Under intense pressure from angry leaders from both major political parties, the newly sworn in U.S. House of Representatives has passed a vote on $9 billion in relief aid to the victims of Hurricane Sandy along the East Coast. The vote to extend federal flood insurance for disaster victims was 354 for and 67 against. The Senate also passed the measure, which now goes to President Barack Obama for his signature. Some lawmakers said the vote amounts to "too little, too late."
Hurricane Sandy was one of the worst storms ever in the U.S. Northeast, and the costliest national disaster in the United States since Hurricane Katrina in 2005.
The U.S. Senate approved a $60 billion measure last Friday to help with recovery from the October storm that devastated parts of New York, New Jersey, Connecticut and other states.
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Facing internal dissent over legislation to avert the so-called fiscal cliff, Republican House Speaker John Boehner made the decision Tuesday night to cancel an expected vote on the Senate-approved Sandy aid bill before the 112th Congress ended its session. This provoked a firestorm of protest and outrage from lawmakers and governors from the affected region.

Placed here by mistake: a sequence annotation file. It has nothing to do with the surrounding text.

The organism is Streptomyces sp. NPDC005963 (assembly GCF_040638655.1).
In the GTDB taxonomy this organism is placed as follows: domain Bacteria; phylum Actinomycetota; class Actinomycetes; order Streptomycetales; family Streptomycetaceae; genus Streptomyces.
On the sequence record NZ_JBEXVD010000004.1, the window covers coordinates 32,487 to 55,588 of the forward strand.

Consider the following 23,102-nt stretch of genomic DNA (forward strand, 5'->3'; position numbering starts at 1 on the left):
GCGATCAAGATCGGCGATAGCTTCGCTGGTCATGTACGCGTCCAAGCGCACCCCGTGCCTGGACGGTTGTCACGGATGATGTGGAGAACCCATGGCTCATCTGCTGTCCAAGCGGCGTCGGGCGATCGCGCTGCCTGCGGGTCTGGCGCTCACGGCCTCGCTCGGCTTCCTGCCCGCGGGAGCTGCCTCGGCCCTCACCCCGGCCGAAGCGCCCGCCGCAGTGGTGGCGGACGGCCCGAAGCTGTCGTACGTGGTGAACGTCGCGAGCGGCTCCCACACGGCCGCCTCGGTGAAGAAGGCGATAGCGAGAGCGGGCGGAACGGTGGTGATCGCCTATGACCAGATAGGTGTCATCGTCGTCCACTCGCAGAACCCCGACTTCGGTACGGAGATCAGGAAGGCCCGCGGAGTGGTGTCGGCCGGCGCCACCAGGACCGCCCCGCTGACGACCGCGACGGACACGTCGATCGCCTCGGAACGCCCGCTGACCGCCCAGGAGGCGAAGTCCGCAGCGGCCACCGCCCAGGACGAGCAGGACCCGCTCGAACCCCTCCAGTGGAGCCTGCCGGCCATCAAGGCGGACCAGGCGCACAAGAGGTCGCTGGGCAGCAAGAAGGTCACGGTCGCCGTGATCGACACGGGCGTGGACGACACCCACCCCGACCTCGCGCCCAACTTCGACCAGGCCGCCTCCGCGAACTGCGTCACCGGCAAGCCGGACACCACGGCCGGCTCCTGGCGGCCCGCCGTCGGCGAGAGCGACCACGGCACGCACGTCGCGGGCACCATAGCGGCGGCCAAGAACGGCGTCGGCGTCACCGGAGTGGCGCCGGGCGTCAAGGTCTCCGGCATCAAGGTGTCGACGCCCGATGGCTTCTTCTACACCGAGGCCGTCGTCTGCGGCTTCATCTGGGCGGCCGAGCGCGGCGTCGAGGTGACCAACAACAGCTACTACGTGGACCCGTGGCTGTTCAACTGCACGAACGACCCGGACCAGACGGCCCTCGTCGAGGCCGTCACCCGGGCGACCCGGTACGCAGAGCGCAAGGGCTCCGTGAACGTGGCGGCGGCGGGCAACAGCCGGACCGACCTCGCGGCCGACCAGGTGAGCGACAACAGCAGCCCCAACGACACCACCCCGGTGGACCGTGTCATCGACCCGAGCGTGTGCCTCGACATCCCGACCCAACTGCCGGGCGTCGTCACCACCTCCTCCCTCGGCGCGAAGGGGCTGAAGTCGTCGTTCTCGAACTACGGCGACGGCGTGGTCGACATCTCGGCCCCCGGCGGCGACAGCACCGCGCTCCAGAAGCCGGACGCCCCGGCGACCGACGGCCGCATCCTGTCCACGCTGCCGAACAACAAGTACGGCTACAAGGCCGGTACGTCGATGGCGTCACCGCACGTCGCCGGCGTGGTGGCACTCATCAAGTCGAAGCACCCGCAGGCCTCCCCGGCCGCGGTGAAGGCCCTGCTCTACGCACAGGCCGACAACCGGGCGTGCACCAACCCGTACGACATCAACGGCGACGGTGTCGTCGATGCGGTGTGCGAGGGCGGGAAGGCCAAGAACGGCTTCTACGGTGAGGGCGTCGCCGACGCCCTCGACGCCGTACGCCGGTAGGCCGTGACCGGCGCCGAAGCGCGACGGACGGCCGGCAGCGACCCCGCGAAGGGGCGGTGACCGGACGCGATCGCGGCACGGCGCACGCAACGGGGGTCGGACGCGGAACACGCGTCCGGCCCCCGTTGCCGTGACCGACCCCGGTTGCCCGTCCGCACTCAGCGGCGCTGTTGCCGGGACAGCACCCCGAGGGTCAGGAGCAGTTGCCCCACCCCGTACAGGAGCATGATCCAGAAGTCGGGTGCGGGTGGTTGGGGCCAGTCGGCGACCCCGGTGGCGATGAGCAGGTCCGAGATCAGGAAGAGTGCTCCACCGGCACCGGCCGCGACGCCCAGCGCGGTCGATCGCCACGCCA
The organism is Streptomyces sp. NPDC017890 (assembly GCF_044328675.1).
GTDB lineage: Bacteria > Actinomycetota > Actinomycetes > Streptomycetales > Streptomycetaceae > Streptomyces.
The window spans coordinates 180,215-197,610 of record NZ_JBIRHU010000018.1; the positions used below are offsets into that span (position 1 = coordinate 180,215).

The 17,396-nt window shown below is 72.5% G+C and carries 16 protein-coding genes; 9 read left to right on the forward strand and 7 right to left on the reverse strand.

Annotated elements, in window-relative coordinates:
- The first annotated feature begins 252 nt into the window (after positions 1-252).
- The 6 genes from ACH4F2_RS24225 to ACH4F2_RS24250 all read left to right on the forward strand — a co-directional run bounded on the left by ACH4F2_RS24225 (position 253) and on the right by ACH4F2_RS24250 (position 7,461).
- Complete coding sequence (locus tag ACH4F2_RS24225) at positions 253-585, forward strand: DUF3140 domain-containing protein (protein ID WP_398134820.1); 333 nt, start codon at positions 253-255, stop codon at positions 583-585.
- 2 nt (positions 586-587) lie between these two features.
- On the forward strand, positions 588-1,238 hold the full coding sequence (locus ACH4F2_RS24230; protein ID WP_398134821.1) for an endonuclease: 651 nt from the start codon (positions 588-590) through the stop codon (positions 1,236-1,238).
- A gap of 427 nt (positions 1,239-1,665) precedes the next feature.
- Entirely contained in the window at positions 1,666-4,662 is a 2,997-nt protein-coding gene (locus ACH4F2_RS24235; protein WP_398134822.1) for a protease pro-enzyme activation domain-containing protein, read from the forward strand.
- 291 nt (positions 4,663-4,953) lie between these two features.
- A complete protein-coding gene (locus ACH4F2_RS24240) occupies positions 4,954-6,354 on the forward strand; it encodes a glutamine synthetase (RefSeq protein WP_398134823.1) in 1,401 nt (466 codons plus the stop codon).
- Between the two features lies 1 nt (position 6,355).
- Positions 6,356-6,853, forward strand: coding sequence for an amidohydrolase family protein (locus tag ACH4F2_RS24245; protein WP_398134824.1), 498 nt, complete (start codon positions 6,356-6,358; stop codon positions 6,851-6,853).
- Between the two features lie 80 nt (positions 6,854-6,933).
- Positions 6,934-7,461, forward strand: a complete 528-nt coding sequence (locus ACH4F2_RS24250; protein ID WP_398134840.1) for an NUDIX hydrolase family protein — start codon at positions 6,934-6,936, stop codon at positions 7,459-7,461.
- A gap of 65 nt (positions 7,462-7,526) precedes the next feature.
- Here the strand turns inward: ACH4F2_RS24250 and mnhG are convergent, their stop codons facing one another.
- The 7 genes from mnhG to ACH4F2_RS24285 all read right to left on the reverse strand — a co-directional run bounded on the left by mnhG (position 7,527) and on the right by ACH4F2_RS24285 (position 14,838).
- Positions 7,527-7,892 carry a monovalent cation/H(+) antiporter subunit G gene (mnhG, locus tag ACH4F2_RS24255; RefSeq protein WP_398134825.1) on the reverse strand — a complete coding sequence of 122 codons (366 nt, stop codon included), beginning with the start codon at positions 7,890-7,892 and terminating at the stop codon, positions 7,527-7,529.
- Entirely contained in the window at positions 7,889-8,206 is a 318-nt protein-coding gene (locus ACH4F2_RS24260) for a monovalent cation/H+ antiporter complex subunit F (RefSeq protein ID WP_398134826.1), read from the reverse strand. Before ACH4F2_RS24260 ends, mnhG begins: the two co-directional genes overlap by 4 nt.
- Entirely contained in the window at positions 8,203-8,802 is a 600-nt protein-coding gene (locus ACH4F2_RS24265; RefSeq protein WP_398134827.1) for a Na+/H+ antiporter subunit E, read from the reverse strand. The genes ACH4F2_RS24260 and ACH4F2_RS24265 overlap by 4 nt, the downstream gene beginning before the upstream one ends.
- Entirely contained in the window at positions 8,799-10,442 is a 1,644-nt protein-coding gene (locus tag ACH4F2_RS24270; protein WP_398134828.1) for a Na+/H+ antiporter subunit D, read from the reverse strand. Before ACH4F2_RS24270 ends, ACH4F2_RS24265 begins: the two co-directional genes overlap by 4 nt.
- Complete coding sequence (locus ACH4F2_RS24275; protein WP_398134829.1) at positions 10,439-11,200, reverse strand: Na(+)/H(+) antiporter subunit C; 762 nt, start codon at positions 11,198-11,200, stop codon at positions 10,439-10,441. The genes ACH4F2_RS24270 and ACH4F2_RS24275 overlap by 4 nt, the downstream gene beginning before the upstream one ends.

On Friday, the House brought up a partial measure to fund the federal flood insurance program, but many lawmakers were still angry that the House failed to pass the larger aid package sooner. Democratic lawmaker Nydia Velazquez was among them:
"It is indefensible that as Americans continue to suffer from Sandy's impact that the House Majority could not get their act together to bring the entire aid-Senate-passed package to a vote," said Velazquez.
Republican Congressman Peter King of New York, who had been outspoken in his criticism of Boehner, said that all his constituents want is to be treated fairly.
"This legislation is vital. This is not a handout," said King. "This is not something we are looking for as a favor. What we are asking for is to be treated the same as victims in all other storms, all other natural disasters have been treated."
Some Republicans opposed the aid vote, saying all disaster aid needs to be offset by spending cuts elsewhere in the budget to avoid contributing to the national debt. Republican Congressman Jeb Hensarling of Texas:
"So right here right now, Madame Speaker, members are faced with a tragic choice, of not paying contractual claims to victims who paid premiums, or adding $9.7 billion to an insane national debt that threatens our national security, our economic well-being and our children's future," he said.
The Republican-controlled House has promised to hold a second vote January 15 for an additional $51 billion in storm assistance for the victims of the powerful storm that left at least 125 people dead and destroyed thousands of homes and businesses.